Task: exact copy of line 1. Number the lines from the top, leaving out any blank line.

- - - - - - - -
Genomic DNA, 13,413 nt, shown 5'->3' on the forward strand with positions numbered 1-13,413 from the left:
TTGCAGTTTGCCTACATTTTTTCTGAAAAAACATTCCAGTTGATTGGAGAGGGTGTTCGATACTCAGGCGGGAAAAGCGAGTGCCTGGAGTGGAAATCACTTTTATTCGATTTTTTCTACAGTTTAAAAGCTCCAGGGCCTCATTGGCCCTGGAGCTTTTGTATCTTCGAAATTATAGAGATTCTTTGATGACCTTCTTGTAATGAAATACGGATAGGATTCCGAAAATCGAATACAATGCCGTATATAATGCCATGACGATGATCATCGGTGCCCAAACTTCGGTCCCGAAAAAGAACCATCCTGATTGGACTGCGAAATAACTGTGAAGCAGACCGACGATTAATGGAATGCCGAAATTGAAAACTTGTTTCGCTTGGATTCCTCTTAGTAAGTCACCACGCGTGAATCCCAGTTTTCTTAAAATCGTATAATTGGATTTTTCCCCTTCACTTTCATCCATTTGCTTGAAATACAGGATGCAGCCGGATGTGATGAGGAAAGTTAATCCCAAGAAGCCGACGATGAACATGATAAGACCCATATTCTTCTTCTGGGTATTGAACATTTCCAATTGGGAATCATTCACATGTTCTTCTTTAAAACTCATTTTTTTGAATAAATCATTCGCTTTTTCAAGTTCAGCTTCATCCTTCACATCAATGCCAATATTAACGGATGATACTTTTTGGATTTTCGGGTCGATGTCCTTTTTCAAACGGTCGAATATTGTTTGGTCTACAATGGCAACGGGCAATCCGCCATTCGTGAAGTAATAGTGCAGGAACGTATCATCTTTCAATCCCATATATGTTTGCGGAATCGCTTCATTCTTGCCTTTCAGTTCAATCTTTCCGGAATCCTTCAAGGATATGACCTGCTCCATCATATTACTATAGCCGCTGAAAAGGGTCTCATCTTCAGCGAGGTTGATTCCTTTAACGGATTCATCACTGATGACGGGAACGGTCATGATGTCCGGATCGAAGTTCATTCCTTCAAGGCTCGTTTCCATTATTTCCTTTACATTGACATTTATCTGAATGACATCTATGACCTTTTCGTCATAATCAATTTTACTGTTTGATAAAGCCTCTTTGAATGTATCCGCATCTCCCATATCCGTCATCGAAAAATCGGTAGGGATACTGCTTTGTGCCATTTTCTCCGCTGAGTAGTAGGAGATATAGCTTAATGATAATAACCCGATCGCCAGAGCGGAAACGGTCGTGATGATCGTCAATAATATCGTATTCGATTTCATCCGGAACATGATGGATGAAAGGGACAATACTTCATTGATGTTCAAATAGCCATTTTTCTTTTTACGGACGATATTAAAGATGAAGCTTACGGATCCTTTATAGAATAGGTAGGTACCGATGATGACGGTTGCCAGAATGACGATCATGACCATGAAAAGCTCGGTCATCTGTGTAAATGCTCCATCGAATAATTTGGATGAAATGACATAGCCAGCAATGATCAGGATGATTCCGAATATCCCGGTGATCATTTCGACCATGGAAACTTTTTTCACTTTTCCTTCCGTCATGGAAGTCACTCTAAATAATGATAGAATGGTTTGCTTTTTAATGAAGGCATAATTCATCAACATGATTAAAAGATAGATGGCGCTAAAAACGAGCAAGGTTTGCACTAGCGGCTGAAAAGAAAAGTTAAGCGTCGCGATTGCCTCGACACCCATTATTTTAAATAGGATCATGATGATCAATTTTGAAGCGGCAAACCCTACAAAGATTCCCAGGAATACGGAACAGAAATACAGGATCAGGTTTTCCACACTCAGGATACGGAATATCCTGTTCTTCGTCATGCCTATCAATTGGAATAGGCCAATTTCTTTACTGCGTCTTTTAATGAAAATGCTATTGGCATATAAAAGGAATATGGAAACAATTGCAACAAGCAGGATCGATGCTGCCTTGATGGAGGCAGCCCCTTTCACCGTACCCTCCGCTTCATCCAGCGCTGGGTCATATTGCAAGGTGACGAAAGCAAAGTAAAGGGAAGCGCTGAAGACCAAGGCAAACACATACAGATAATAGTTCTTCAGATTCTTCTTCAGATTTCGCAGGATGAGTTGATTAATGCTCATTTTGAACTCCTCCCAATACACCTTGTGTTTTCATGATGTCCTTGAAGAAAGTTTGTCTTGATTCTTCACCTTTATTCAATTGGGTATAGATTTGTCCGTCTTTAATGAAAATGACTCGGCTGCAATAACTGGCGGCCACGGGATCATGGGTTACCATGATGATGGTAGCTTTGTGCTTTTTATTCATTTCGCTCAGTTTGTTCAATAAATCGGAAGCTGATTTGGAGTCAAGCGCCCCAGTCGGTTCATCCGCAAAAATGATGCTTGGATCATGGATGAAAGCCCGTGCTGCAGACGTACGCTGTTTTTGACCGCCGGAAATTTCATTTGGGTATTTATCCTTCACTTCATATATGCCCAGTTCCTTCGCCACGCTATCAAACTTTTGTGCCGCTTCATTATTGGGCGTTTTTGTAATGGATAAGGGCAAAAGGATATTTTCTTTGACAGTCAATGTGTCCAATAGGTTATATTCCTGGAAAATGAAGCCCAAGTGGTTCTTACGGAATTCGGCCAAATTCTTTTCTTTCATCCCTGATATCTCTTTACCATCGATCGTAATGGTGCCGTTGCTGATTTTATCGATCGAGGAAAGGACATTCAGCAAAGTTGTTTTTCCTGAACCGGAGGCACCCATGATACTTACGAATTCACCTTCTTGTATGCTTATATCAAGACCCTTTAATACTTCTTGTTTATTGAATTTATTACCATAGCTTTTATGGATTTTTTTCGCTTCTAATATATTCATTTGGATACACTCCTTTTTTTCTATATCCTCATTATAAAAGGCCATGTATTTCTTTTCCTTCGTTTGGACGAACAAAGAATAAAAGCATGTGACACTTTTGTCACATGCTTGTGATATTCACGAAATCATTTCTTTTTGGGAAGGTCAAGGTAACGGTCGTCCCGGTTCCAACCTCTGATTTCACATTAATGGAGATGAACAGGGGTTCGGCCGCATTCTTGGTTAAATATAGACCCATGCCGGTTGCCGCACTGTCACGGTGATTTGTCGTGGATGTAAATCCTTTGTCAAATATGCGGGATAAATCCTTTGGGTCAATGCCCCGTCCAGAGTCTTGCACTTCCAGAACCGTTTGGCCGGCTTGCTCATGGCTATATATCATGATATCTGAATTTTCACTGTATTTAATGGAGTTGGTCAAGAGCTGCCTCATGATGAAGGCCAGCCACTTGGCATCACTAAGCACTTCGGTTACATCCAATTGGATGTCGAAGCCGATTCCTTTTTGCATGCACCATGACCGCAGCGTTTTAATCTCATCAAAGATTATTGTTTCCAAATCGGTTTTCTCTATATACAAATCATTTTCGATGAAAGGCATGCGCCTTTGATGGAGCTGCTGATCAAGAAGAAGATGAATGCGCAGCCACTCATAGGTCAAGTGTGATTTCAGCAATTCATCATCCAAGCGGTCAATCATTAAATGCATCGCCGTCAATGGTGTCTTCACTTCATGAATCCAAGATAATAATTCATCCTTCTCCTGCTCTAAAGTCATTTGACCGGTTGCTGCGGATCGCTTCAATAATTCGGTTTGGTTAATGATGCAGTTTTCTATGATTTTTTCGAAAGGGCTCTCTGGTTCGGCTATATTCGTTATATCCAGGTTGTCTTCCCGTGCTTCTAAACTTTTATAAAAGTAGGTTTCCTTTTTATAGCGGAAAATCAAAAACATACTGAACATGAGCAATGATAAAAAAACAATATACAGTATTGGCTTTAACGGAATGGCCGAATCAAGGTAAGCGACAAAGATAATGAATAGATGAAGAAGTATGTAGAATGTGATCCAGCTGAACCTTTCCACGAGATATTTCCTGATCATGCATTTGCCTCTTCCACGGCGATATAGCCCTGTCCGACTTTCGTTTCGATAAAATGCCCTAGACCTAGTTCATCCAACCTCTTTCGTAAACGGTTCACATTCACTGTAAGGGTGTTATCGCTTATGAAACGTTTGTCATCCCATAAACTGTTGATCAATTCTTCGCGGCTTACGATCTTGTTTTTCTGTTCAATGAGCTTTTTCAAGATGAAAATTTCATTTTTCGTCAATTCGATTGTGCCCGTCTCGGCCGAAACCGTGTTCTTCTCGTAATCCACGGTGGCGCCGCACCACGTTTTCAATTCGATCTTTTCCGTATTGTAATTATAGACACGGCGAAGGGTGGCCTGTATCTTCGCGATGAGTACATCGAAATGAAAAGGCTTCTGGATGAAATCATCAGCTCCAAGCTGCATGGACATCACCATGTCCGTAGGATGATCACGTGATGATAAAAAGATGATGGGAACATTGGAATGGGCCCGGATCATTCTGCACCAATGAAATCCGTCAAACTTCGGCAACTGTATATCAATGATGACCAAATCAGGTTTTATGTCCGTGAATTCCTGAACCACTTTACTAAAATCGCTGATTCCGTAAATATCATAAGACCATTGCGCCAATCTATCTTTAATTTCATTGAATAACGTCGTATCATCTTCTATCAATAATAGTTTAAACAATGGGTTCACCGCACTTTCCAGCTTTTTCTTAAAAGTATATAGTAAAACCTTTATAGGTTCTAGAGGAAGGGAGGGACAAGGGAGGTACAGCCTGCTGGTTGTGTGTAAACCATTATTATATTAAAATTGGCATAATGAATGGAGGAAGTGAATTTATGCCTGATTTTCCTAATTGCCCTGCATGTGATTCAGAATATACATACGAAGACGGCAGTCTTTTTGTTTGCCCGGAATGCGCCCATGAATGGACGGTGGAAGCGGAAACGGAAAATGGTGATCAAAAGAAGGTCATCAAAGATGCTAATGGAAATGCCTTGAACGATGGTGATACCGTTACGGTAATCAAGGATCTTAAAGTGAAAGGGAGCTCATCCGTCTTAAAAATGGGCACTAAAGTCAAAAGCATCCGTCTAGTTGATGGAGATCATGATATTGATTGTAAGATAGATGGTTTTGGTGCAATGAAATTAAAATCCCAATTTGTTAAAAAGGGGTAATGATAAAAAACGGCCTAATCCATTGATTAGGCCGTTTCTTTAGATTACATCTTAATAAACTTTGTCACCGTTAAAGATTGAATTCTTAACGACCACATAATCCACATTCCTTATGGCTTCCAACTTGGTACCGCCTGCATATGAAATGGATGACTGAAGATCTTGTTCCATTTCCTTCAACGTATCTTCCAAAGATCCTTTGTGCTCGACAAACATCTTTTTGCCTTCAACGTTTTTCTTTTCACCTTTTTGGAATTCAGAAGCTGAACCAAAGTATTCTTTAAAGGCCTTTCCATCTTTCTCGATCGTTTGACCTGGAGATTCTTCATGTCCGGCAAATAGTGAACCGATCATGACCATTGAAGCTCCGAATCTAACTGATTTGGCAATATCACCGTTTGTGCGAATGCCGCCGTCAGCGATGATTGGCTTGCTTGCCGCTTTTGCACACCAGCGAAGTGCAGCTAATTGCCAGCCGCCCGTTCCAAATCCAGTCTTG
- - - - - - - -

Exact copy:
Genomic DNA, 13,413 nt, shown 5'->3' on the forward strand with positions numbered 1-13,413 from the left: